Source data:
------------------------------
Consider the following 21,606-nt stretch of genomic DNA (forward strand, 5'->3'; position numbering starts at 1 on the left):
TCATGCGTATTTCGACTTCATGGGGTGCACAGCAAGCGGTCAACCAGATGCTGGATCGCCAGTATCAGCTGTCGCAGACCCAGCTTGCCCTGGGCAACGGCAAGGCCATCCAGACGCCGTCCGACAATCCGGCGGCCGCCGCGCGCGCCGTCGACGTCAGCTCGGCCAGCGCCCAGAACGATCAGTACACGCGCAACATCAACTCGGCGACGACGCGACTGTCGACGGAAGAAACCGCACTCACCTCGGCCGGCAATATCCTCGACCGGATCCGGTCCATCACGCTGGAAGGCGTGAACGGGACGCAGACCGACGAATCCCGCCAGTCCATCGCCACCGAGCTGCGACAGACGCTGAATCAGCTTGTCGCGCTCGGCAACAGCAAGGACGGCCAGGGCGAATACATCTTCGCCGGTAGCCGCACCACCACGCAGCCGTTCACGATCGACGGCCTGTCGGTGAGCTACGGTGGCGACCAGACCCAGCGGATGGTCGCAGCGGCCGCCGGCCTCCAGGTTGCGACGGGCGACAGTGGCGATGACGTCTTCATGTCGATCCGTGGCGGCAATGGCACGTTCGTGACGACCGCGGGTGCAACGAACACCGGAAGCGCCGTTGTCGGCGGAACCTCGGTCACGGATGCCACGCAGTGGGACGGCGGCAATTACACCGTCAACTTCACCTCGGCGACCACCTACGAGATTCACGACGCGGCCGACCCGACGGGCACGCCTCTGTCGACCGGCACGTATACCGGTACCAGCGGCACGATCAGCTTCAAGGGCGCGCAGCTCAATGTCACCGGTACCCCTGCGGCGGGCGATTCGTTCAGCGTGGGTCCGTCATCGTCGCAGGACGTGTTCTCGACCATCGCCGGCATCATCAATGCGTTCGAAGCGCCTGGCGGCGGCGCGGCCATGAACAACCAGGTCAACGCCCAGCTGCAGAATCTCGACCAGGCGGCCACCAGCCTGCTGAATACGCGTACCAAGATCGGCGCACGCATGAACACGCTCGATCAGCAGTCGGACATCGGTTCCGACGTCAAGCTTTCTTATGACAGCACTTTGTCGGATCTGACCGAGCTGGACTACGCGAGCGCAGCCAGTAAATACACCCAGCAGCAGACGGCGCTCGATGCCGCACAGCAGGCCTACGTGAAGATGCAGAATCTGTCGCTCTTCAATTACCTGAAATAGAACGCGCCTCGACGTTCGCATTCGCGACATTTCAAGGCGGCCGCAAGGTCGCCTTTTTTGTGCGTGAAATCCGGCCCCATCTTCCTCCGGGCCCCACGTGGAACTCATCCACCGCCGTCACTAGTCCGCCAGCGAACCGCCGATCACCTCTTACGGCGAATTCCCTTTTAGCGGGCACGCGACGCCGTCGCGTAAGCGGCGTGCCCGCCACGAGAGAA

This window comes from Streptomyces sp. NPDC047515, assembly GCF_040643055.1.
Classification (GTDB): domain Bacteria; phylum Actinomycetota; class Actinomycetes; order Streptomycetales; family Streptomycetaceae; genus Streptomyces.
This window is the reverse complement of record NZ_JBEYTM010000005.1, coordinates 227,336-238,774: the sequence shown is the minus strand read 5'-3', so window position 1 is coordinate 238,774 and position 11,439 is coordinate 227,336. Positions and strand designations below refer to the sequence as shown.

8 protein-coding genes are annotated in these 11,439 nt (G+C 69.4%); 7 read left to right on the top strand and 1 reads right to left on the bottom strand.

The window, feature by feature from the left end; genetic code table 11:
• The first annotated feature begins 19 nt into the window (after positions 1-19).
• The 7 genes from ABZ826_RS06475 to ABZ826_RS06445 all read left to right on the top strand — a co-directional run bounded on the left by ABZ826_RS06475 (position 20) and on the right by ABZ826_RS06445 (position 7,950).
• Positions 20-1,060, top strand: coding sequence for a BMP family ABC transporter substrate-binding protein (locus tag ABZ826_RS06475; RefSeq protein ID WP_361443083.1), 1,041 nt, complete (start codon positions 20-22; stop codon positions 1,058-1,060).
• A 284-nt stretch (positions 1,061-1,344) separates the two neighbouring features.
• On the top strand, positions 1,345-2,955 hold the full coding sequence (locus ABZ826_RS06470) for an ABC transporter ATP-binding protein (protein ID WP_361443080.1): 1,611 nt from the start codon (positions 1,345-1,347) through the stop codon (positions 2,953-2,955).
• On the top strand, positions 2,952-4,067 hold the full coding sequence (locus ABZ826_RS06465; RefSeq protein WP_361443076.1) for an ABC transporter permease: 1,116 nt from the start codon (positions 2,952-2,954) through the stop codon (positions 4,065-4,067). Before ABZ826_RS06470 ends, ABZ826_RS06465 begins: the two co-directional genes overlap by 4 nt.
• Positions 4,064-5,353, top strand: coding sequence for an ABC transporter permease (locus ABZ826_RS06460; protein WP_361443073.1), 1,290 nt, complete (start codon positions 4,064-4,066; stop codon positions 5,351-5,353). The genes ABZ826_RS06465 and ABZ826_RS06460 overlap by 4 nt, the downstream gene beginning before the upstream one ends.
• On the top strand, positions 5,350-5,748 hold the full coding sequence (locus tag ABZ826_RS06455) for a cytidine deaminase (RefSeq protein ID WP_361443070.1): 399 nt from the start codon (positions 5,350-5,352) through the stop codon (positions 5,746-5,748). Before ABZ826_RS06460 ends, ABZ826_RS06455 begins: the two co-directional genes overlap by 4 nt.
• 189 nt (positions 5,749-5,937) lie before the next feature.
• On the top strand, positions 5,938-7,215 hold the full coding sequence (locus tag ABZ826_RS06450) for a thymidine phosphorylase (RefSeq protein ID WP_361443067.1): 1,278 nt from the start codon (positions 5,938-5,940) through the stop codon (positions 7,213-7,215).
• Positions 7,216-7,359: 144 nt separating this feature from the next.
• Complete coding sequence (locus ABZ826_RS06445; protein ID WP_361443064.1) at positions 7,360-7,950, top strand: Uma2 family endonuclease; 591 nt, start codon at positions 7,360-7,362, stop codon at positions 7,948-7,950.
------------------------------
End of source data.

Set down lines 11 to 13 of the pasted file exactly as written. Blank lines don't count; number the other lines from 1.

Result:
• A 284-nt stretch (positions 1,061-1,344) separates the two neighbouring features.
• On the top strand, positions 1,345-2,955 hold the full coding sequence (locus ABZ826_RS06470) for an ABC transporter ATP-binding protein (protein ID WP_361443080.1): 1,611 nt from the start codon (positions 1,345-1,347) through the stop codon (positions 2,953-2,955).
• On the top strand, positions 2,952-4,067 hold the full coding sequence (locus ABZ826_RS06465; RefSeq protein WP_361443076.1) for an ABC transporter permease: 1,116 nt from the start codon (positions 2,952-2,954) through the stop codon (positions 4,065-4,067). Before ABZ826_RS06470 ends, ABZ826_RS06465 begins: the two co-directional genes overlap by 4 nt.